(By Joe Koletar) According to a Wall Street Journal article (“Treatment of Tipsters Is Focus of SEC, 2/26/15, C-1), the SEC has in recent months sent probing letters to a number of companies, asking for years of internal records pertaining to possible “backlash” against inside tipsters.

This is significant for at least two reasons:

• For over a decade the Association of Certified Fraud Examiners (ACFE) has reported tips are, by far, the single most effective means of discovering fraud.

• But tipsters seeking a financial reward for “blowing the whistle” often face a long and usually painful experience. Studies have shown social isolation, management retaliation if identified, alcohol and drug abuse, divorce, and even suicide.

The term “whistler blower” is now somewhat common in the post- Enron era, but the concept is actually quite old. The False Claims Act (FCA) was passed by Congress following the Civil War after Union troops complained of short shipments of shoddy goods. The hope then was to reduce the abuse by getting vendor employees to report it.

More recent legislation put protection of whistle blowers under the aegis of the Occupational Safety and Health Administration (OSHA,) an agency founded to deal with industrial safety. As one might expect, OSHA’s performance in protecting whistle blowers has been subject to criticism.

The article advises the SEC suspects that some companies have strict restrictions as to what employees may report, to whom they may report it, and what financial benefit, if any, they may receive. This would be akin to removing the teeth from the tiger.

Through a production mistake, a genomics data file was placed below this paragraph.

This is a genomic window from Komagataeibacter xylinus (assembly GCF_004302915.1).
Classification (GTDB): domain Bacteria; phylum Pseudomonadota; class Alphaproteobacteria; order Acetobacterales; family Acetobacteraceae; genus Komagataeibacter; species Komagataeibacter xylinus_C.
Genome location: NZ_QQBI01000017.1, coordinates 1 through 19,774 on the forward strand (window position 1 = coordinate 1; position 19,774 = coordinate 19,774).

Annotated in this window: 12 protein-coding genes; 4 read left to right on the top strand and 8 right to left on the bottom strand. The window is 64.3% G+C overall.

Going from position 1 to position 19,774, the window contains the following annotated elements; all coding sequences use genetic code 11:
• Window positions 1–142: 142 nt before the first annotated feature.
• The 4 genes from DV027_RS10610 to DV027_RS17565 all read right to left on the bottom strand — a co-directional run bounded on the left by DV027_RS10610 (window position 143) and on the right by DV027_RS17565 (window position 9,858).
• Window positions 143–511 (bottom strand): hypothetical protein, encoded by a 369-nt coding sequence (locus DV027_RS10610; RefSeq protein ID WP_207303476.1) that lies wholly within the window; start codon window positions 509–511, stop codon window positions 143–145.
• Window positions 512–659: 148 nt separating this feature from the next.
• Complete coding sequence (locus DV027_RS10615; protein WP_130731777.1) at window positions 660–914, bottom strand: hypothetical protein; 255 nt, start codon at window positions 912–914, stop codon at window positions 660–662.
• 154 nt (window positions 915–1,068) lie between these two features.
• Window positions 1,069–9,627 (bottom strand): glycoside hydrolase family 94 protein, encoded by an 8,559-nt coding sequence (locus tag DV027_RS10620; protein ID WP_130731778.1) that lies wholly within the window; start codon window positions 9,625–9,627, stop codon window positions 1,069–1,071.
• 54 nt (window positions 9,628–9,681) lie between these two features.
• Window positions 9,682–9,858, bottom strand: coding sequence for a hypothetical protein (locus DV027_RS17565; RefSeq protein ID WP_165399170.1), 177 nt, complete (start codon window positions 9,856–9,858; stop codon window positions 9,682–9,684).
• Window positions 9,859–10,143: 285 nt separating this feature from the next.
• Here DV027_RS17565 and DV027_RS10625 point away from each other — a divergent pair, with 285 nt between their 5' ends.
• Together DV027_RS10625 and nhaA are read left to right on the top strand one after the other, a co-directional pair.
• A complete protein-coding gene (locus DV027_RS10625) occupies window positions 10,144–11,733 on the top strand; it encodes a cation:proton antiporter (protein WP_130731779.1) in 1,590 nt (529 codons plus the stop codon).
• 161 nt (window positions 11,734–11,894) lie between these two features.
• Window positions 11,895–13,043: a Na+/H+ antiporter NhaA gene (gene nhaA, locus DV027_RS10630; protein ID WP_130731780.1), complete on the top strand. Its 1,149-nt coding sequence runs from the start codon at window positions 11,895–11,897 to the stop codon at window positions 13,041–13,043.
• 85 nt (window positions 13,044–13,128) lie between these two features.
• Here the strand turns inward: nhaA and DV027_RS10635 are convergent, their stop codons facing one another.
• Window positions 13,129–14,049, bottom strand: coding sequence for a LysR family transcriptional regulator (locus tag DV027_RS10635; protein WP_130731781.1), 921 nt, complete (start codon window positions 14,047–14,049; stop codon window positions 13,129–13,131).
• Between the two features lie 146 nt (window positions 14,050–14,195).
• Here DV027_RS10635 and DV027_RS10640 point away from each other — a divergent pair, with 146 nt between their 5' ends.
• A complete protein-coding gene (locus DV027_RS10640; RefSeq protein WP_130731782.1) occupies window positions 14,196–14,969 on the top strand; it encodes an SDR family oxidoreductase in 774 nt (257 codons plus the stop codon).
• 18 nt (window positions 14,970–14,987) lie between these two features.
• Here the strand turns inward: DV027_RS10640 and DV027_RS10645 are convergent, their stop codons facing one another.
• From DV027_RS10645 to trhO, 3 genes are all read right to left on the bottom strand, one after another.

Of note, the article also cites the Dodd-Frank financial reform bill, which created the SEC’s current whistle blower program. The bill was passed in 2010, well over one hundred years after the FCA. Such, apparently, is progress in such matters.

The situation, however, is not all bleak. The SEC fielded 3,620 complaints of possible financial misdeeds in the 2014 Fiscal Year, a 21% increase from 2012. States are also beginning to follow the Federal lead, with legislation of their own. Both are positive trends in the direction of spotlighting those misdeeds.

Whistle blower groups such as the Governmental Accountability Project express concerns that companies still may be using increasingly-inventive measures to constrain those who might talk. Some members of Congress joined in on the issue, at least for the time being. Some companies have fought back, arguing they have modified procedures to facilitate employee reporting.

The situation seems to be getting better, but the jury is still out in the long term.

In the meantime, what is the average citizen to do? A suggestion may be in order:

Look in the mirror and ask yourself a simple question –“Why have you (we) tolerated this so long? Isn’t one hundred years enough?”

Join us for more insights into behavioral forensics (behind fraud and similar white collar crimes) from the authors of A.B.C.s of Behavioral Forensics (Wiley, 2013): Sri Ramamoorti, Ph. D., Daven Morrison, M.D., and Joe Koletar, D.P.A., along with Vic Hartman, J.D. These distinguished experts come from the disciplines of psychology, medicine, accounting, law, and law enforcement to explain and prevent fraud. Because we are inspired to bring to light and address the fraud problems in today’s headlines, we encourage our readers to come back and revisit us regularly at


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